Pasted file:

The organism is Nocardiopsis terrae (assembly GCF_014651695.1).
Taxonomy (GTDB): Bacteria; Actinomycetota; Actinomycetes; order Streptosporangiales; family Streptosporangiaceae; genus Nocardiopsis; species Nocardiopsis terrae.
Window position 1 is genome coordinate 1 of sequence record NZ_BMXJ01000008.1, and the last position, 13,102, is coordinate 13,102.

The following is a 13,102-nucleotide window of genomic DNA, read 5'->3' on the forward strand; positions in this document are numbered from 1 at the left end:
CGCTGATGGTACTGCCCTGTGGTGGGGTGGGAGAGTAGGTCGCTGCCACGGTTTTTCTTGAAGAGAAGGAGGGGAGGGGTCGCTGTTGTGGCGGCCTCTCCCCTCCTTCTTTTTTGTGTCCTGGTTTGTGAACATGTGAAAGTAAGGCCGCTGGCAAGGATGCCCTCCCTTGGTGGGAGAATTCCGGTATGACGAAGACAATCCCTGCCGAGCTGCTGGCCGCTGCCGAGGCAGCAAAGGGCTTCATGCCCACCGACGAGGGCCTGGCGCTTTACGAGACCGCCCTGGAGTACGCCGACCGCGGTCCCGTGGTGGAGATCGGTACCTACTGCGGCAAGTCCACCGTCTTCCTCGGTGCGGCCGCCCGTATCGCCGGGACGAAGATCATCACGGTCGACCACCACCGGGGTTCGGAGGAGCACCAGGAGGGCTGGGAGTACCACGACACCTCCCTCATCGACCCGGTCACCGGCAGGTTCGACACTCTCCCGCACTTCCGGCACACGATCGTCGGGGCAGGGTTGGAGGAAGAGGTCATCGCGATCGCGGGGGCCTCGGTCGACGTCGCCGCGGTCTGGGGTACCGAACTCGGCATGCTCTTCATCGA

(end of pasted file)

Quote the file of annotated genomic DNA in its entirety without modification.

The organism is Nocardiopsis terrae (assembly GCF_014651695.1).
Taxonomy (GTDB): Bacteria; Actinomycetota; Actinomycetes; order Streptosporangiales; family Streptosporangiaceae; genus Nocardiopsis; species Nocardiopsis terrae.
Window position 1 is genome coordinate 1 of sequence record NZ_BMXJ01000008.1, and the last position, 13,102, is coordinate 13,102.

The following is a 13,102-nucleotide window of genomic DNA, read 5'->3' on the forward strand; positions in this document are numbered from 1 at the left end:
CGCTGATGGTACTGCCCTGTGGTGGGGTGGGAGAGTAGGTCGCTGCCACGGTTTTTCTTGAAGAGAAGGAGGGGAGGGGTCGCTGTTGTGGCGGCCTCTCCCCTCCTTCTTTTTTGTGTCCTGGTTTGTGAACATGTGAAAGTAAGGCCGCTGGCAAGGATGCCCTCCCTTGGTGGGAGAATTCCGGTATGACGAAGACAATCCCTGCCGAGCTGCTGGCCGCTGCCGAGGCAGCAAAGGGCTTCATGCCCACCGACGAGGGCCTGGCGCTTTACGAGACCGCCCTGGAGTACGCCGACCGCGGTCCCGTGGTGGAGATCGGTACCTACTGCGGCAAGTCCACCGTCTTCCTCGGTGCGGCCGCCCGTATCGCCGGGACGAAGATCATCACGGTCGACCACCACCGGGGTTCGGAGGAGCACCAGGAGGGCTGGGAGTACCACGACACCTCCCTCATCGACCCGGTCACCGGCAGGTTCGACACTCTCCCGCACTTCCGGCACACGATCGTCGGGGCAGGGTTGGAGGAAGAGGTCATCGCGATCGCGGGGGCCTCGGTCGACGTCGCCGCGGTCTGGGGTACCGAACTCGGCATGCTCTTCATCGA